Moving From AMBA ACE to CHI For Coherency

Constructing interconnects that are more efficient and can run at higher clock frequencies.


Introduced back in 2011, ACE (AXI Coherency Extensions) grew from the existing AXI protocol to satisfy the cache coherency maintenance demands of SoCs with multi core processors and shared caches in smart phones, mobile computers, and servers. It added new channels for cache communication, extra signals to allow new transaction for coherency support, and five state model for caches.

AXI + ACE Signals:

ACE was designed as an extension to AXI to handle coherency, but it is not without shortfalls. It served designs with smaller coherent clusters well, but as SoCs and systems became more complex and the number of processors increased, the need for better coherency and efficiency increased.

Enter CHI, Arm’s AMBA Coherent Hub Interface. In 2014, Arm released a fresh packet-based layered coherency architecture, without the dependencies on existing AXI or ACE. CHI was built with performance improvement and scalability in mind for applications and systems such as mobile, networking, automotive, and data center.

CHI addresses some of ACE’s deficiencies with:

  • Comprehensive layered (Protocol, Network, Link) functionality scalable from small to large systems
  • Four unified channels (REQ, SNP, DAT, RSP) reduce the number of wires
  • Link credits instead of valid and ready handshake streamlines transmission flow
  • Protocol centric flow control such as per channel link credits and RetryAck prevent blocking
  • More sophisticated cache state scheme enables timely response from caches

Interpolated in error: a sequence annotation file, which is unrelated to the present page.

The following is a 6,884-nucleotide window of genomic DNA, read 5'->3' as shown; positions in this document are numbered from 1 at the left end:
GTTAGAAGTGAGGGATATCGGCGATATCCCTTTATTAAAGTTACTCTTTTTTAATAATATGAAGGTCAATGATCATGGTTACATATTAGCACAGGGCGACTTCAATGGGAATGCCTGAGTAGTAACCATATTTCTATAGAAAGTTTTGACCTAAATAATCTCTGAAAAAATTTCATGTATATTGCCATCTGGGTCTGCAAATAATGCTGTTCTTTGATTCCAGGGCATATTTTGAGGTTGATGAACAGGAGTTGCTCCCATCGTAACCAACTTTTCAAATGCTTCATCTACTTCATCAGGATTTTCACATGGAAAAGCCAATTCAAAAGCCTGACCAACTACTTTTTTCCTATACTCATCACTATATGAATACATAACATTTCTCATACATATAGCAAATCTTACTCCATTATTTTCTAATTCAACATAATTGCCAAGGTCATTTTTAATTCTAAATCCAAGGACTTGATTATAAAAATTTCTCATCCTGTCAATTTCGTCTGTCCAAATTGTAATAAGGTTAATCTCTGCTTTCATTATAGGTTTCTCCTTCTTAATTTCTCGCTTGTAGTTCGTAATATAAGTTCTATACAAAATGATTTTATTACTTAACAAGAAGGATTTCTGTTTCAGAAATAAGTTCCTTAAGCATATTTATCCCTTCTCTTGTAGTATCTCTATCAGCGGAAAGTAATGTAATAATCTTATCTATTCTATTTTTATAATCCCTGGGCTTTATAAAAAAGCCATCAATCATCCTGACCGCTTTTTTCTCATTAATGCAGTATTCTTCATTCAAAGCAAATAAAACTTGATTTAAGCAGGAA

• Cache stashing and atomic operations for data control

Arm once said, “Two factors that contribute to improving interface performance are a higher clock speed handshake and a clean separation of the information required for transport and the payload. This simplifies the interconnect transport task of shipping payload from one port of the interconnect to another. With these advances in CHI, interconnects can be constructed that are more efficient and can run at higher clock frequencies.”

“CHI ensures that the interconnect never becomes the bottleneck in the system.”

With the advances in CHI, has ACE been abandoned?

Even though CHI has industrial wide adoption, Arm continues to update ACE and include new features (atomic transactions, cache stashing, and Memory Tagging, to name a few) in the form of ACE5 and ACE5-lite. ACE continues to live on in IO coherent devices and legacy designs.

Jump over to Dimitry’s blog for a quick review of the latest AMBA 5 updates: What Is New in the Latest AMBA 5 ACE, AXI and AHB Protocol Specification Updates?

Since its initial release (CHI-A), and the first official release (CHI-B), Arm has revised and added to the CHI specification. Today, the latest update is CHI-E. In our next segment we will tackle the significance of each spec update.


Zhengji Lu says:

Nice article for ACE and CHI introduction.

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